In this case, the circuit court observed, the Chubb plan authorized a designated committee to “reduce or eliminate” any award under the plan. The plan also provided that the amount of any award could be based, in part, on whether the business had met certain performance goals such as those set for “combined loss and expense ratio,” “earnings or net income per share or operating income per share,” “operating efficiency,” and the like. The court also stated that, under the “express and unambiguous terms” of the Chubb plan, the amount of any award was based not solely on an individual’s performance but rather on the performance of Chubb, its subsidiaries, affiliates, or any internal operating units and divisions. Therefore, the circuit court found that any bonus awarded under the plan was “discretionary as to both whether an award [was] to be made in the first instance and the amount of such award.”
Accordingly, the circuit court agreed with the district court that the payments did not constitute wages for purposes of Connecticut law. [McMahon v. Chubb Group of Insurance Companies, 2014 U.S. App. Lexis 2012 (2d Cir. Feb. 3, 2014).
Absence of COBRA Notice to Ex-Employee Did Not Merit a Civil Penalty Where She Had Received Free Health Insurance
The plaintiff in this case began working at Mercy Medical Center in 2007 before transitioning to become an employee of Trinity Health Corporation in July 2010. Trinity Health provides its employees and their families with benefits, including participation in an employer-sponsored group health plan. The plaintiff enrolled in the plan with Blue Cross Blue Shield of Michigan with an effective date of July 11, 2010. The plaintiff’s husband and son also were enrolled in the plan.
The plaintiff went on leave under the Family and Medical Leave Act of 1993 (FMLA) beginning in December 2010. Her FMLA leave expired on March 2, 2011 and she transitioned to short term disability leave at that time. Her short term disability leave expired on June 8, 2011.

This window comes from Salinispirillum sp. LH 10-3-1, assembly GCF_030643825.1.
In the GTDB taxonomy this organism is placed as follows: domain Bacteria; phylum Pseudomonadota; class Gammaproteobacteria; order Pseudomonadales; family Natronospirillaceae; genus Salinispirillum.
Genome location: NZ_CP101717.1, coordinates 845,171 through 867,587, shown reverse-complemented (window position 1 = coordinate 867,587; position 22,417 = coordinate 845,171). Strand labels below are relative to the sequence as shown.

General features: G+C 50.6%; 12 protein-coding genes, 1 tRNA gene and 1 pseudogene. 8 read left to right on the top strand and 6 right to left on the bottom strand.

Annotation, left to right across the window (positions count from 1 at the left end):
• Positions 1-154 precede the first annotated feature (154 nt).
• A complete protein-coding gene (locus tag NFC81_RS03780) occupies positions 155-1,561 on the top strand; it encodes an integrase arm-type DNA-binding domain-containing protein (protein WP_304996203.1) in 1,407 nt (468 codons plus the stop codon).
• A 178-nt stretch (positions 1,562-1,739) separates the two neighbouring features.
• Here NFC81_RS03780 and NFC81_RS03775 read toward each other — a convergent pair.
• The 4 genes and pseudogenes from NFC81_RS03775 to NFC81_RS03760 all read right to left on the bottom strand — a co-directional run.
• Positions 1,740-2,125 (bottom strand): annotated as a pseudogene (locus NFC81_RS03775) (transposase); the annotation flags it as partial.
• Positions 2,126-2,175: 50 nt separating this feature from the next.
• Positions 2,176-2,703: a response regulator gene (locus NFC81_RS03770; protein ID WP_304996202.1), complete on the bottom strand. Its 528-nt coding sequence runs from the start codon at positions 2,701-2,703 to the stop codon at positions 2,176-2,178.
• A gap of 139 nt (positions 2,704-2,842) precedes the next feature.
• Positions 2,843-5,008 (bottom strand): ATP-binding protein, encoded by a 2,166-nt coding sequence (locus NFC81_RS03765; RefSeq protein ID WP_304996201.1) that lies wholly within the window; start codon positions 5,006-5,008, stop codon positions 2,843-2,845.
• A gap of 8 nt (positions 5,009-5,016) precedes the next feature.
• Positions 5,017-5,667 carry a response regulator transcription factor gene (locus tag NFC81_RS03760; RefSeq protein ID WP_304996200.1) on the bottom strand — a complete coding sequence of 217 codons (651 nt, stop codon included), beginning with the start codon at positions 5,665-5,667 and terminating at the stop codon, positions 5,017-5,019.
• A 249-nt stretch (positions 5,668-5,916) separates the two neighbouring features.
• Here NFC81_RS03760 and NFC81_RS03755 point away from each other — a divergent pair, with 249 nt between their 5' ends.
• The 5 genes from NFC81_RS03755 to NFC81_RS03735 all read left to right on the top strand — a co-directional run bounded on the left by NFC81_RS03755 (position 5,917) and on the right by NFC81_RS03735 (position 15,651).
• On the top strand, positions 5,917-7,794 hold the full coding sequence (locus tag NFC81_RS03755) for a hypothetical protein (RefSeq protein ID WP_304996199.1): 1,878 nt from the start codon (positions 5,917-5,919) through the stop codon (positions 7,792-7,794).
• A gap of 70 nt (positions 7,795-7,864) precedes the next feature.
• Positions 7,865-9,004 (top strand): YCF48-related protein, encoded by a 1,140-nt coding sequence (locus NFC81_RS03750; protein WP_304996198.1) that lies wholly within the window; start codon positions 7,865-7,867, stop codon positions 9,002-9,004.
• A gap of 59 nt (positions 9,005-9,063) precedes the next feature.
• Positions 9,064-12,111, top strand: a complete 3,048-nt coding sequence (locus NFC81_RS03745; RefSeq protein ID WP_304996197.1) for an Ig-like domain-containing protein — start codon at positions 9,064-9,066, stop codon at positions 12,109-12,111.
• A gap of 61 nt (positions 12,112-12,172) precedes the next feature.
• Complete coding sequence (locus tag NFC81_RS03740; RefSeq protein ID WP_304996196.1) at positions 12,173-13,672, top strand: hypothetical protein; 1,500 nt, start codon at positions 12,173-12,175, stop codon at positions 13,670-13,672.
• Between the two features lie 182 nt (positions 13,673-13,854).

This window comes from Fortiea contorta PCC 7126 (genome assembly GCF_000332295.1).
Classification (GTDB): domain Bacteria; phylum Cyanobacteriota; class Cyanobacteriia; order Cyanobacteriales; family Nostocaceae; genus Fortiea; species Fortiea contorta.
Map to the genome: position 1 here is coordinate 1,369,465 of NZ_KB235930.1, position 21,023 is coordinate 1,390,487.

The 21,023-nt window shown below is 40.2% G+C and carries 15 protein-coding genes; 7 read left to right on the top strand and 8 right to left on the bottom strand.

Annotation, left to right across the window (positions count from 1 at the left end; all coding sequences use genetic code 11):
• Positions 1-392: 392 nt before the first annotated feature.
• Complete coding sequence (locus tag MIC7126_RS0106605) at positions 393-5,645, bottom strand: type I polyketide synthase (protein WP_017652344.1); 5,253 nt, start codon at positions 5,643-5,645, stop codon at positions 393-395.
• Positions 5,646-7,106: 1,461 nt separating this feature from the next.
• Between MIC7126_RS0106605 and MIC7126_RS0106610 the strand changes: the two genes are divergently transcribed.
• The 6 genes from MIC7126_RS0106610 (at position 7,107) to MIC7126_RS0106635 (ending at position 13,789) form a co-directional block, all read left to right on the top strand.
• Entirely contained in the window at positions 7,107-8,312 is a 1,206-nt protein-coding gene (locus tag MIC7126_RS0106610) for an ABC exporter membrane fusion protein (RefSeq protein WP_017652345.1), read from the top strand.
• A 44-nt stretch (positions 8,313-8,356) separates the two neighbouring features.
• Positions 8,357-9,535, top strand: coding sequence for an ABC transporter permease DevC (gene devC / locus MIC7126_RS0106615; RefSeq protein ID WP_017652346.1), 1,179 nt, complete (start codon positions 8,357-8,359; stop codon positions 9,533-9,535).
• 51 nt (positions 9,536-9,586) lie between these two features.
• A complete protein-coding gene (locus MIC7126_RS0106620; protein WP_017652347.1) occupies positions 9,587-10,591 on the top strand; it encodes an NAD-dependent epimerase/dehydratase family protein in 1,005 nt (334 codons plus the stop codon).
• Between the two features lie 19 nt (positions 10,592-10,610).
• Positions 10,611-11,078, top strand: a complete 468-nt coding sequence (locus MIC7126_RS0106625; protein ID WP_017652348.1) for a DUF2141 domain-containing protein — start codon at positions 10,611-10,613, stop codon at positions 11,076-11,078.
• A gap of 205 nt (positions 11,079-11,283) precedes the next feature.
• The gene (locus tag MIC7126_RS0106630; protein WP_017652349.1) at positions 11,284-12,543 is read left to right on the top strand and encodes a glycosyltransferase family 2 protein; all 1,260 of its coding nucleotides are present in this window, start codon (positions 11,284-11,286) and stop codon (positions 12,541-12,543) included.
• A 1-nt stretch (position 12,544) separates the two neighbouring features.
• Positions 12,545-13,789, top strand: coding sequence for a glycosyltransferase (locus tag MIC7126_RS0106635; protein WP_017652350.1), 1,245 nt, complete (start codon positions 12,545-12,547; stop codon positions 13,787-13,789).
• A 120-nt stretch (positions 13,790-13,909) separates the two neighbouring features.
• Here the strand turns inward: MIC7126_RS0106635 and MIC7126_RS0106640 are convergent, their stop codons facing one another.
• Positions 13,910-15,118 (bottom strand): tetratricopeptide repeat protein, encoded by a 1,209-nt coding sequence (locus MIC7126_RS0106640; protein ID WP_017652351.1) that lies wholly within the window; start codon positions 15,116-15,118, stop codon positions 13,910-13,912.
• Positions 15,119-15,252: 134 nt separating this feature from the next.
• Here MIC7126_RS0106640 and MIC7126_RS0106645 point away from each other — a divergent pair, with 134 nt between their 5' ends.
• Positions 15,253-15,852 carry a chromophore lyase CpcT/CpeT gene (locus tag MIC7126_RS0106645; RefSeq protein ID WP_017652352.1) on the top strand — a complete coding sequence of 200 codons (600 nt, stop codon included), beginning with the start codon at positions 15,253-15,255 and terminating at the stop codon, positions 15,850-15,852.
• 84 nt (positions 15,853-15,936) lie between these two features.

The plaintiff applied for and received long term disability benefits from July 6, 2011 to October 2011 from Trinity Health’s long term disability benefits provider under a reservation of rights. On October 11, 2011, Trinity Health’s long term disability benefits provider denied the plaintiff’s claim for long term disability benefits and notified the plaintiff of its decision.
The plaintiff’s termination of employment date should have been June 8, 2011, the last date on which she was qualified for disability benefits and considered an employee of Trinity Health. At the time the plaintiff was denied long term disability benefits in October 2011, however, an error was made and the plaintiff’s termination was not processed.
In late April 2012, it was discovered that the plaintiff had not been terminated in the Trinity Health system. On April 27, 2012, Trinity Health entered the plaintiff’s termination in its system, effective June 8, 2011. Trinity Health also terminated the benefits of her husband and son effective January 1, 2012, and Trinity Health notified Blue Cross of this termination.
Although the Trinity Health system indicated a “COBRA Term Sent Date” of May 8, 2012, a COBRA notice was not sent when the plaintiff’s termination was processed. On June 8, 2012, the plaintiff received a letter from Blue Cross that her family’s health care coverage had ended on January 1, 2012.
When Trinity Health became aware of the family’s benefits situation, to assist the family in switching to the plaintiff’s husband’s employer’s plan, Trinity Health provided the plaintiff with a letter in which it explained that the plaintiff had not been given notice of the termination of her health coverage prior to June 8, 2012. The plaintiff and her family were able to join a Humana insurance health care plan offered through the plaintiff’s husband’s employer, Menards, Inc., with an effective date of June 1, 2012.
By the time the plaintiff’s benefits termination had been communicated to Blue Cross in May 2012, the plaintiff and her family had continued to be covered by Blue Cross and had received benefits through April 2012. Even though plaintiff had not paid for health insurance coverage since June 2011, Blue Cross did not deny any claims submitted by the plaintiff and her family based on the termination of coverage until May 1, 2012; it also did not seek a refund from any medical provider for any of the family’s claims covered by Blue Cross between January 1, 2012 and April 30, 2012. The plaintiff and her family had $1,307 in medical claims denied by Blue Cross beginning on May 1, 2012.
The plaintiff and her family sued Trinity Health, seeking statutory damages of $110 per day for Trinity Health’s failure to timely notify them of their right to continuing health care coverage under COBRA (the Consolidated Omnibus Budget Reconciliation Act of 1986).